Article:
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    Armored farmer, I love it! This is MY .357 Magnum heart shot. ( I think mine's slightly more centered) (again, I'm mostly a handgun hunter)
    That being said, armedwalleye, I have to disagree with you. "Rifled" slugs, (aka Foster type) only have ridges to fill and fit the smoothbore barrel. Sabots are grabbed by the lands and grooves. Whether or not the "rifling" actually imparts any twist on the slug out of a smoothbore has been debated over the years, and at last that I heard, really does nothing. I believe it was started by Remington, and everyone thought it was a "rifled" slug, and Remington never desired to correct anyone on it, and the myth perpetuated. To this day. No cost marketing. I actually shoot "tru-balls" out of my rifled barrel. The "ball" behind the slug supposedly opens the hollow in the rear of the slug UNIFORMLY, and the slug can then get a better seal in the barrel, and grab the lands and grooves better. I can't argue with a swinging bowling pin at 100yds. Download361207131809.jpg
     
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  19. eastbank

    eastbank Member

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    i have not killed any deer with my H&R 12ga rifled barrel yet, i have carried it in heavy brush but no shot s. it is very light less than 6 lbs and kicks like a mad mule. i can hit a quart can at 75 yards with no trouble untill recoil gets to me.
     

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  20. earlthegoat2

    earlthegoat2 Member

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    I was under the impression that the “rifling” on rifled slugs (Foster slugs) was originally designed to get the slug spinning after it left the barrel by the rifling catching the air

    Like fletching on an arrow.

    Either way, as @BillTell stated, there is debate as to whether foster slugs ever spin with any sort of significance before or after they leave the barrel.
     
  21. Barnfixer

    Barnfixer Member

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    I had a smooth bore slug barrel for my 20ga 1100. With the rifle sights I had no problem hitting a paper plate at 75+yards off a bench. Back then my stand only had shots of 50 yards or less. Had one slug not quite make it through a deer, the hide on the back side stopped it. Kinda bumped out the hide. 20ga slugs do the job.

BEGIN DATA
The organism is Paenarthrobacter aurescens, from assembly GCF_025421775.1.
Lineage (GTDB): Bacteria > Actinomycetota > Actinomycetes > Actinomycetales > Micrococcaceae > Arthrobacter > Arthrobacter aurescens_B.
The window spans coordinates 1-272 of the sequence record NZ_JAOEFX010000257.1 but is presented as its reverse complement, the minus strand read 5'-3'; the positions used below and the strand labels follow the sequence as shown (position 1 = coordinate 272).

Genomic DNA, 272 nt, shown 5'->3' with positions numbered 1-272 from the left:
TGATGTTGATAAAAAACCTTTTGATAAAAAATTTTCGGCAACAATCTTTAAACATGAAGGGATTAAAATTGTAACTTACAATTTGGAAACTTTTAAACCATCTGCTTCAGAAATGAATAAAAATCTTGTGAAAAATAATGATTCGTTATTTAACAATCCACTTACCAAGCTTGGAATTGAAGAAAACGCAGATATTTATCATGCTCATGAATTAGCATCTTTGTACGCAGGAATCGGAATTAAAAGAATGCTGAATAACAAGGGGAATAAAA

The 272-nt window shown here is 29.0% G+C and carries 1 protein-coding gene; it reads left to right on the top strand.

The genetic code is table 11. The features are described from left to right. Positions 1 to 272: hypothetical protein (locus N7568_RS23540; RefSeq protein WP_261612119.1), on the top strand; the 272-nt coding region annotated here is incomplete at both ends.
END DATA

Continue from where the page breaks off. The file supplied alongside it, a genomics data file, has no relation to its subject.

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  22. Riomouse911

    Riomouse911 Member

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    I used to think that Foster slugs used nose-heaviness to fly in a line (like a badminton shuttlecock), and I’m sure there is that action helping the slug along. I always thought the “rifling” was just window dressing.

    But, these guys show that the slugs really do spin enough out of a cylinder bore shotgun to stabilize. It’s a nearly 8- minute clip, but their high speed camera work is surprisingly good. Now I’ve changed my tune and think it’s a combo of both.



    As for the OP’s question, the guys above have given a few excellent ideas depending on what the ultimate goal for the gun is. Both dedicated slug guns, and seasonally-versatile convertible birdshot/slug barrel guns, will knock down a deer with a well placed 20 ga slug every time :thumbup:.

    Good luck to your grandson!

    Stay safe.
     
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  23. huntsman

    huntsman Member

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    The spin is secondary, the purpose of vanes is to allow the slugs to pass safely through full choke guns, or so I read.

    FWIW Brenneke works the same but uses a base wad for stability.
     
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  24. SOAB

    SOAB Member

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    Op,

    to answer your question, no.

    Rifled slug barrels can lend to better accuracy at farther ranges with more expensive Sabot Slugs.

    Smoothbore barrels, with rifled slugs have taken too many deer to count over the years. Albeit at shorter ranges.

    20 gauge is a great start, and you can have the receiver drilled and tapped for a rail and scope for hunting season, take the rail and scope off during normal season, and you can use that same youth 20ga as a clay gun if you so choose, if not, just make sure to check zero and get range time every so often so the memory is fresh In mind when deer season comes along.

    Or go old school, beads work fine , so long as you take the time to sight your gun at 25-75 yards so your grandson knows where to hold to make a shot at those distances.